No one had ever done this before, and the attempt was unsuccessful. CEO Elon Musk said that the rocket had simply landed too hard: in his words, "Close, but no cigar."
Today, SpaceX released a video of the landing:
Musk called the explosion a "rapid unscheduled disassembly" event, and explained that the rocket's landing systems didn't have enough hydraulic fluid to stabilize the rocket as it approached the platform.
But the good news is that just getting the rocket to the platform is a very impressive feat, and shows solid progress on the part of SpaceX. In two to three weeks, the company will try again, with more hydraulic fluid aboard.
Why SpaceX wants to land a rocket on a platform
Normally, rockets are simply allowed to break up into pieces or sink in the ocean after launching spacecraft into orbit. But one of the factors that make space travel so expensive is the fact that most of the equipment used to put cargo or people in orbit is destroyed after each use. Musk has famously likened this to throwing away a brand-new 747 after a single flight to London.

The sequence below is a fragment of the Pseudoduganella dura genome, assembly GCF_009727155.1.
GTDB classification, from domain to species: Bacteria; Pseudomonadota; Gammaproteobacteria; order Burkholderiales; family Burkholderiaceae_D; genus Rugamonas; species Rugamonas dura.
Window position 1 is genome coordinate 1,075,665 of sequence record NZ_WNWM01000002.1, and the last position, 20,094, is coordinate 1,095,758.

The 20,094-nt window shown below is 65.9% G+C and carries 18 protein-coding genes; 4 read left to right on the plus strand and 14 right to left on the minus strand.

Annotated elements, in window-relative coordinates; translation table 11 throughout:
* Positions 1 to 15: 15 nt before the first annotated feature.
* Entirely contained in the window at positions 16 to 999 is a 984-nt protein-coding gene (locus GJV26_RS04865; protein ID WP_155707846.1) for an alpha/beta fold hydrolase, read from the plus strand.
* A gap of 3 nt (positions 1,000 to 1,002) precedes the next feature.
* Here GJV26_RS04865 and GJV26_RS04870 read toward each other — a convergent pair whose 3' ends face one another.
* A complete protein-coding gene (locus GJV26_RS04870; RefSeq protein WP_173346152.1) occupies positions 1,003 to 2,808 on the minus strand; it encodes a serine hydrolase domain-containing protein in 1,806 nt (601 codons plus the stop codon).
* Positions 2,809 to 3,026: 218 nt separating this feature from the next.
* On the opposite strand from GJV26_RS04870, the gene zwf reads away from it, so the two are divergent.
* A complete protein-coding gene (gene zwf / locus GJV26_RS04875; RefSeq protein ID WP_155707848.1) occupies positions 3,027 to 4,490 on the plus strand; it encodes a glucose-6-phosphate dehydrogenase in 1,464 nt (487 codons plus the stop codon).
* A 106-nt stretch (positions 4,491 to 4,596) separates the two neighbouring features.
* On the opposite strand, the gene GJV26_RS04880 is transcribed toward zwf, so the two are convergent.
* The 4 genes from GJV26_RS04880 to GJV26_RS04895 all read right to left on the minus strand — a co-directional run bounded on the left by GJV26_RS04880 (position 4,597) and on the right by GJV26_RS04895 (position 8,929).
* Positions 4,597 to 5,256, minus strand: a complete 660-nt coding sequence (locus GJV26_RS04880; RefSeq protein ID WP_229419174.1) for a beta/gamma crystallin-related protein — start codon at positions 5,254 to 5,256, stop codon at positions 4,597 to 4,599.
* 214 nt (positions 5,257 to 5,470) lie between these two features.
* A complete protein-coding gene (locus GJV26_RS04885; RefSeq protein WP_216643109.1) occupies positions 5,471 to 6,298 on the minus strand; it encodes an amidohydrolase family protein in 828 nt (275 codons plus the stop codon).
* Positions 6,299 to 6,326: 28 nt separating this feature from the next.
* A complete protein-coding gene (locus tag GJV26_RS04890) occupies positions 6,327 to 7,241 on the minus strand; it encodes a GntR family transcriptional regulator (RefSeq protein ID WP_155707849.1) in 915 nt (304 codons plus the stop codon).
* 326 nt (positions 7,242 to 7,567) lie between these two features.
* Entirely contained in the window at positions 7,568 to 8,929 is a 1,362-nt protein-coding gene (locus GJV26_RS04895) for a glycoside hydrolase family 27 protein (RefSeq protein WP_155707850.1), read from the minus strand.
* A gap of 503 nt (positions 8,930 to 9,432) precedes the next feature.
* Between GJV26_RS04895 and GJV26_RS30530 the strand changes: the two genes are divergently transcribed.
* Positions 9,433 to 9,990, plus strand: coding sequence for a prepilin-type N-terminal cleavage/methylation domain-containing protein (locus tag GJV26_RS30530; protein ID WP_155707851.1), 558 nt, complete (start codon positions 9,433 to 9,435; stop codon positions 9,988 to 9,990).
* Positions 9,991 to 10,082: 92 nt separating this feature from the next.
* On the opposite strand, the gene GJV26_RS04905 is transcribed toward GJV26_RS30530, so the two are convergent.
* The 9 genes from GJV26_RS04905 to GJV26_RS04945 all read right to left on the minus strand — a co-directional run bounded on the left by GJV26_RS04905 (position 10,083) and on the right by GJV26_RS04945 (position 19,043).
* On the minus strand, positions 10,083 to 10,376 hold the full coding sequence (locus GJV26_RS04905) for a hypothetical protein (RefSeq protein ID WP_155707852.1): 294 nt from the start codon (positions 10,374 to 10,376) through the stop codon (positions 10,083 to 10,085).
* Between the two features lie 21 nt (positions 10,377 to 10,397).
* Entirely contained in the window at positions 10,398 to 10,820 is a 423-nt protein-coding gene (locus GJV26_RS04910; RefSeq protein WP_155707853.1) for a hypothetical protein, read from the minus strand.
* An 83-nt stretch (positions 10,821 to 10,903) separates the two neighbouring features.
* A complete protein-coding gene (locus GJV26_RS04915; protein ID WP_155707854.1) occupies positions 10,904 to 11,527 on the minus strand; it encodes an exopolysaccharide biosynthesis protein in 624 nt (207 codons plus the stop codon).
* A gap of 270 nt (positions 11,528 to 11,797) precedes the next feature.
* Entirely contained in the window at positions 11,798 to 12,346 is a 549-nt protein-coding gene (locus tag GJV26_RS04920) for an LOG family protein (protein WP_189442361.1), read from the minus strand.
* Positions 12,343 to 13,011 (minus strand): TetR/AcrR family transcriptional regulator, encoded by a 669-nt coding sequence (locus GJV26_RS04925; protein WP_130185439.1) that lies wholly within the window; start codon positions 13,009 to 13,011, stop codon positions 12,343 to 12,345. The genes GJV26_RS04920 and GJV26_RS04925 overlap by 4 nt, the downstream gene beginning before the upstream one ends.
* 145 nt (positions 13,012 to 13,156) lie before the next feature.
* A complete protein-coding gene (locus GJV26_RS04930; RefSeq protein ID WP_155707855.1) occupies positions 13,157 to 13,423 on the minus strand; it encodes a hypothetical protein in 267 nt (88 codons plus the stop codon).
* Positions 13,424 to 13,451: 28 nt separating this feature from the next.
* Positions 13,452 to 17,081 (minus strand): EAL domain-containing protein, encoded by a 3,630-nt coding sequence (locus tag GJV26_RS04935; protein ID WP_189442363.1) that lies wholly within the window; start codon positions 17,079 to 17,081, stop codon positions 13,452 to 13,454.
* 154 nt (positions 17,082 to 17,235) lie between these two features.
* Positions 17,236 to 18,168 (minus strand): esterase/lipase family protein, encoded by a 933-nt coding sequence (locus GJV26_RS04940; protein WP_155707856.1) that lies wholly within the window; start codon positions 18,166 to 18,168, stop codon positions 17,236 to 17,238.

A controlled landing of a rocket — such as the Falcon 9 rocket that SpaceX launched last week, to carry an uncrewed space capsule up to the International Space Station to deliver cargo — could potentially let the company reuse the main component of the rocket in a future flight.
Building a new Falcon 9 costs $54 million, but using it to put a payload into orbit uses only about $200,000 worth of fuel. So figuring out how to reuse the rocket — something that no one has ever done before — could dramatically drive down the cost of space travel.